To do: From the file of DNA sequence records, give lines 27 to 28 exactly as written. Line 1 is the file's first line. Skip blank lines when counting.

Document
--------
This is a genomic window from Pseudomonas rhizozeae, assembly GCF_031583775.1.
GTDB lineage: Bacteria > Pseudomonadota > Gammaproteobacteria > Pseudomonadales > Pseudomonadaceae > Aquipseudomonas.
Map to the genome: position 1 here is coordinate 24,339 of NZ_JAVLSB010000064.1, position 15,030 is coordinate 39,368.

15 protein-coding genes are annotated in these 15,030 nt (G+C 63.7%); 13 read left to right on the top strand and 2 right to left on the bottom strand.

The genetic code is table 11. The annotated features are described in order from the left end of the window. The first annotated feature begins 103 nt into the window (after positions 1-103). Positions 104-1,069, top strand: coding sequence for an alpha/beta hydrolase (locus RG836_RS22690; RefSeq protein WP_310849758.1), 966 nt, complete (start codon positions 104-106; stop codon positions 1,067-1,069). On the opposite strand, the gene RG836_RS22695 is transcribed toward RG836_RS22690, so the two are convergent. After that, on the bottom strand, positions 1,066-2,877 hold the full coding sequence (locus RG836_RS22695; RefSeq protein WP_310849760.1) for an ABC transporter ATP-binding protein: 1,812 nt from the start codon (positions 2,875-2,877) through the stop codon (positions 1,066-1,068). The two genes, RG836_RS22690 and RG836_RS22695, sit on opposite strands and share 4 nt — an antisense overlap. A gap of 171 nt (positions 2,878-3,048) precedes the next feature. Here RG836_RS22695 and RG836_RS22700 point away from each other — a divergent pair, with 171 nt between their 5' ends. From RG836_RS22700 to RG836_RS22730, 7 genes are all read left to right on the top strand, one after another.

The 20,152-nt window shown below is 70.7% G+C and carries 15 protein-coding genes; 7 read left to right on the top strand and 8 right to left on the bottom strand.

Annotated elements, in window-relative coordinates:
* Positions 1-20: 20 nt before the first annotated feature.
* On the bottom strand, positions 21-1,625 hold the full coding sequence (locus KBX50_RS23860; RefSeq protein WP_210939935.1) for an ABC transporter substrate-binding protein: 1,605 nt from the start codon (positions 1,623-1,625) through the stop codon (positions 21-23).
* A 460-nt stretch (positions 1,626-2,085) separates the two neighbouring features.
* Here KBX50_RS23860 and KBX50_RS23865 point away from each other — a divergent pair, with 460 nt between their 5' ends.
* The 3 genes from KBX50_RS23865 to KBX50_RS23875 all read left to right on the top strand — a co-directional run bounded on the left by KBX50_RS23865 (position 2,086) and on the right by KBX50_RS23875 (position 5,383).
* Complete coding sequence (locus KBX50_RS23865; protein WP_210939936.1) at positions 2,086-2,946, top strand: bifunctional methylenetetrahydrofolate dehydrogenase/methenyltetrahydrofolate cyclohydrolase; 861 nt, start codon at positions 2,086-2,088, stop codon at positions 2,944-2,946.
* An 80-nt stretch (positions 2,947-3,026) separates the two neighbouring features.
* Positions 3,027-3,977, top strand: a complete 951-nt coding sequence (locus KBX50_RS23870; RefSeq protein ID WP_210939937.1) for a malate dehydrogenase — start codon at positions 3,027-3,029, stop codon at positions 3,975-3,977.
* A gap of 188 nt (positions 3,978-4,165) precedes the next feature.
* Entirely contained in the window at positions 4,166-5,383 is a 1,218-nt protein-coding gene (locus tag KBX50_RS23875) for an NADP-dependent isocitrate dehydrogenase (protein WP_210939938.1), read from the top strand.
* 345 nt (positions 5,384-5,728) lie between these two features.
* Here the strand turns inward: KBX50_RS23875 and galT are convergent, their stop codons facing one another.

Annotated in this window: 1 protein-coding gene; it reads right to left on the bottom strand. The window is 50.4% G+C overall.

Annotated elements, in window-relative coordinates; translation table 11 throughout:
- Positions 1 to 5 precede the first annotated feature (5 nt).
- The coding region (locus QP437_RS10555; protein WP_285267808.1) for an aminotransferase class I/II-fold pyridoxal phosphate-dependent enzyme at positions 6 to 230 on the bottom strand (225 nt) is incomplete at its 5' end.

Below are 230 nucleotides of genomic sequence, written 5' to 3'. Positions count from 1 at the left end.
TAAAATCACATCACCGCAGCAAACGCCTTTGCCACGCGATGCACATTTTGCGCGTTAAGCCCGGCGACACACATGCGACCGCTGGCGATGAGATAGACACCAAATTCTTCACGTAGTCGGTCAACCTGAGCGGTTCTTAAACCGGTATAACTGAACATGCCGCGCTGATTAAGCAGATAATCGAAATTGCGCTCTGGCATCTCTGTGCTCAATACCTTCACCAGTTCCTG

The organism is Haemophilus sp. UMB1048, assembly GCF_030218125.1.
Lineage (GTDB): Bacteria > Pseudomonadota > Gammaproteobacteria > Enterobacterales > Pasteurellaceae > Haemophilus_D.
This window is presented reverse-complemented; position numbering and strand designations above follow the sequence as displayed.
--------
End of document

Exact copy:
Lineage (GTDB): Bacteria > Pseudomonadota > Gammaproteobacteria > Enterobacterales > Pasteurellaceae > Haemophilus_D.
This window is presented reverse-complemented; position numbering and strand designations above follow the sequence as displayed.